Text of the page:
|Library sees increase in demands|
|Written by PETER KUEBECK Sentinel Staff Writer|
|Monday, 05 March 2012 12:17|
The results are in – and the Wood County District Public Library is seeing an increase in popularity, especially amongst its electronic offerings.
In his report before the Library Trustees at their regular meeting Tuesday morning, Library Director Michael Penrod stated that overall library use was up over 6.5 percent in 2011, and that 17,000 more items were added to the institution’s holdings – an increase of nearly 30 percent.
Also – and perhaps surprisingly – the library has seen an uptick in the number of questions asked at the reference desk by patrons, to the tune of 13 percent.
“That’s further proof that the internet is not replacing the public library,” said Penrod.
“People are coming in to ask for assistance.”
Program attendance is also up 18 percent and the computer lab is seeing more modest growth, with use up just 3 percent last year. Penrod noted that the lab’s computers are still used a great deal on Sundays, but said that the facility is not as jampacked as it used to be when the junior high was located just down Church Street, and students would crowd the lab after school.
Significantly, however, the library has seen a massive uptick in its ebook circulation – it was up 155 percent over 2011.
“So these are all great growth indicators as we move forward.”
Library Assistant Director and head of Adult Services Michelle Raine said that, with the increase in circulation, they are examining the inventory to make ebook purchases for adults and children to keep up with demand.
However, these efforts are complicated by the current unstable state of the ebook publishing market. Penrod explained that an increasing number of publishers are not selling ebooks to libraries, instead focusing on the private market, which appears to be more lucrative.
“The whole ebook market is in flux. Publishers are changing what they’re doing with licensing every day,” he said.
He cited an example of the library’s dealings with the publisher Harper Collins, who at first sold the ebooks to the library with no strings attached.
They later announced that after an ebook has been checked out on a Kindle Fire or other e-reader 26 times, that the library had to re-buy the book. Harper Collins said that was the average number of times a physical book is checked out before it needs to be replaced. Penrod told the board that the library has volumes that have been checked out over a hundred times each and are still in excellent condition.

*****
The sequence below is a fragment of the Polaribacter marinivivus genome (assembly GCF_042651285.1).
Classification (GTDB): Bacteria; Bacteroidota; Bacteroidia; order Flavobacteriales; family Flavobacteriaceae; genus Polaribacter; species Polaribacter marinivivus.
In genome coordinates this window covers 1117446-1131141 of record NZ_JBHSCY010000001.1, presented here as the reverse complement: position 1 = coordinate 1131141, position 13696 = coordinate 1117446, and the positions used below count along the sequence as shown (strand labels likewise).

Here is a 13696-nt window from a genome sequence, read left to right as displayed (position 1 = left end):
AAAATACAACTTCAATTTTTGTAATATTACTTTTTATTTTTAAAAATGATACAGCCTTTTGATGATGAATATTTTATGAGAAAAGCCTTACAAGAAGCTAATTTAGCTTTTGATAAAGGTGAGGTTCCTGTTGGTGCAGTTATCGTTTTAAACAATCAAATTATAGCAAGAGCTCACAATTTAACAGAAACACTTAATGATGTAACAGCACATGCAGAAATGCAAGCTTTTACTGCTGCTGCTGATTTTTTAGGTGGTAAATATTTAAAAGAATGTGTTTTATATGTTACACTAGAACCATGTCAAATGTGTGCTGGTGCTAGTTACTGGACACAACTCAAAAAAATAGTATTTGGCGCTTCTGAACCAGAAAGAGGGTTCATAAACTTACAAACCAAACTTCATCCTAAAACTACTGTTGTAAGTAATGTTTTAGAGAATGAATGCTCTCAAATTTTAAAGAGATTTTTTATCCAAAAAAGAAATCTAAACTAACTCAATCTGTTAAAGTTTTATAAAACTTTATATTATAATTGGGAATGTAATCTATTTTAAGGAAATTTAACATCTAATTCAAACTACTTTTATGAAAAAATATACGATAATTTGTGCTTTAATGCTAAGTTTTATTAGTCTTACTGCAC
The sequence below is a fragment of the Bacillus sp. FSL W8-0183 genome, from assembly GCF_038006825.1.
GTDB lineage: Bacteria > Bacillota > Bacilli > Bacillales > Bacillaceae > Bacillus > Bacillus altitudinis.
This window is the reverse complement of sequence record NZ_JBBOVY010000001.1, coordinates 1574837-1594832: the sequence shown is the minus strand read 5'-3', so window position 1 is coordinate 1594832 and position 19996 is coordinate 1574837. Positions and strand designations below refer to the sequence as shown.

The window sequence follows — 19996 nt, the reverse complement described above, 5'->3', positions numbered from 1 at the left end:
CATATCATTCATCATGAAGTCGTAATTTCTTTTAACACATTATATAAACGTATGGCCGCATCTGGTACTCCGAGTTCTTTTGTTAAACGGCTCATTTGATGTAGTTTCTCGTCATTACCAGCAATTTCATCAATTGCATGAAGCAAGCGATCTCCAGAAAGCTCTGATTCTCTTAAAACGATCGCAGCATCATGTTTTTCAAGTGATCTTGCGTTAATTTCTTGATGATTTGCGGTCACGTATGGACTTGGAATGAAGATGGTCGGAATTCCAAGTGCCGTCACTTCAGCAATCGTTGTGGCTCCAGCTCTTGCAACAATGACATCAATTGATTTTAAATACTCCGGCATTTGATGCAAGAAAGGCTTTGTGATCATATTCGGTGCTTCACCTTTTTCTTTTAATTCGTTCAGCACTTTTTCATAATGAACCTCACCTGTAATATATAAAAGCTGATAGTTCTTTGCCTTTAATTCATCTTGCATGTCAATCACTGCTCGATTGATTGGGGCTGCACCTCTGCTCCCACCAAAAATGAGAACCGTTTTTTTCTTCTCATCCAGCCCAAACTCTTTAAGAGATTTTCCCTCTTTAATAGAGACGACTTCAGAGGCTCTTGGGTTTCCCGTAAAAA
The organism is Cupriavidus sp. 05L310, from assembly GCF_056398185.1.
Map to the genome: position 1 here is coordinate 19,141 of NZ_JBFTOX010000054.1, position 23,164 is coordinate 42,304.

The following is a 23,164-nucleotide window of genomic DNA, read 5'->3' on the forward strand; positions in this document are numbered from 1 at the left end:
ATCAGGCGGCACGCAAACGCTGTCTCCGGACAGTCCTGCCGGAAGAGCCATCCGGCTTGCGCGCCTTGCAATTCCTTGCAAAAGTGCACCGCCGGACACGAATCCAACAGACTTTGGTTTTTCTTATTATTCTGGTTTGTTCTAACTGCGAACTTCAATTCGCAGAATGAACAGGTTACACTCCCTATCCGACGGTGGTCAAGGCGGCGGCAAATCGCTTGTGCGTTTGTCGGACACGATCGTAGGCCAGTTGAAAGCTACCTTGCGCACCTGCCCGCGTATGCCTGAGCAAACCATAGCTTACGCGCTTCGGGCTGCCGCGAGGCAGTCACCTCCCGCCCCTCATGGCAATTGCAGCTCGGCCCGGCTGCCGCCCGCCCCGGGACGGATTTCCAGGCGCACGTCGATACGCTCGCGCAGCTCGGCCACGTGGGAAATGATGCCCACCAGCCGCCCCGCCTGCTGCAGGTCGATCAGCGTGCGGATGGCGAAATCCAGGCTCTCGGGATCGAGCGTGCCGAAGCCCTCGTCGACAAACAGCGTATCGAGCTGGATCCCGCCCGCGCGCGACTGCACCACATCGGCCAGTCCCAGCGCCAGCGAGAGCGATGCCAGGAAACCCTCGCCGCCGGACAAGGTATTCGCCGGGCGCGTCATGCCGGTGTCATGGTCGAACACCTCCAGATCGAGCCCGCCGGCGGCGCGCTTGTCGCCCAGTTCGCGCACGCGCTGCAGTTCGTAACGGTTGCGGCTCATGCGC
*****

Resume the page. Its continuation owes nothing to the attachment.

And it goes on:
The board additionally approved two changes to circulation policy, easing restrictions on the number of certain items that can be checked out by patrons.
In one action, the board voted to allow patrons to check out an unlimited number of audio books or music CDs, as long as any one patron does not have more than 100 items checked out at one time.
While the 100-item limit is not new, patrons had previously only been able to check out 10 audio books or CDs at one time.
“I think they’re just both leftovers from when we had smaller collections,” Penrod said.
In a second action, the board voted to increase the number of movies that a patron can check out from six to 10.
“I think this just removes a small barrier to service,” Penrod said of the changes.
In other business, the board:
• Heard that a new feature, “Book Bundles for Busy Browsers,” has begun at the library. These include small stacks of several
books tied up in little packages for the convenience of library patrons on the go.
“We’re doing this by topic,” said Raine, “So if you happen to rush in and you don’t have a lot of time to browse, we’re prepacking sets of books.”
Topics include gardening, sports and certain fiction genres.
• Heard that a suggestion box, as well as suggestions for items to purchase, are being instituted at the library.
• Heard that, via the office of Fifth District Representative Bob Latta, the library will be receiving American and Ohio history books from a Library of Congress program that distributes extra copies of volumes in their collection. Penrod explained that the library’s history collection is still recovering from damage it suffered in a flood when the library was temporarily relocated to the current Banner Mattress store on South Main Street.
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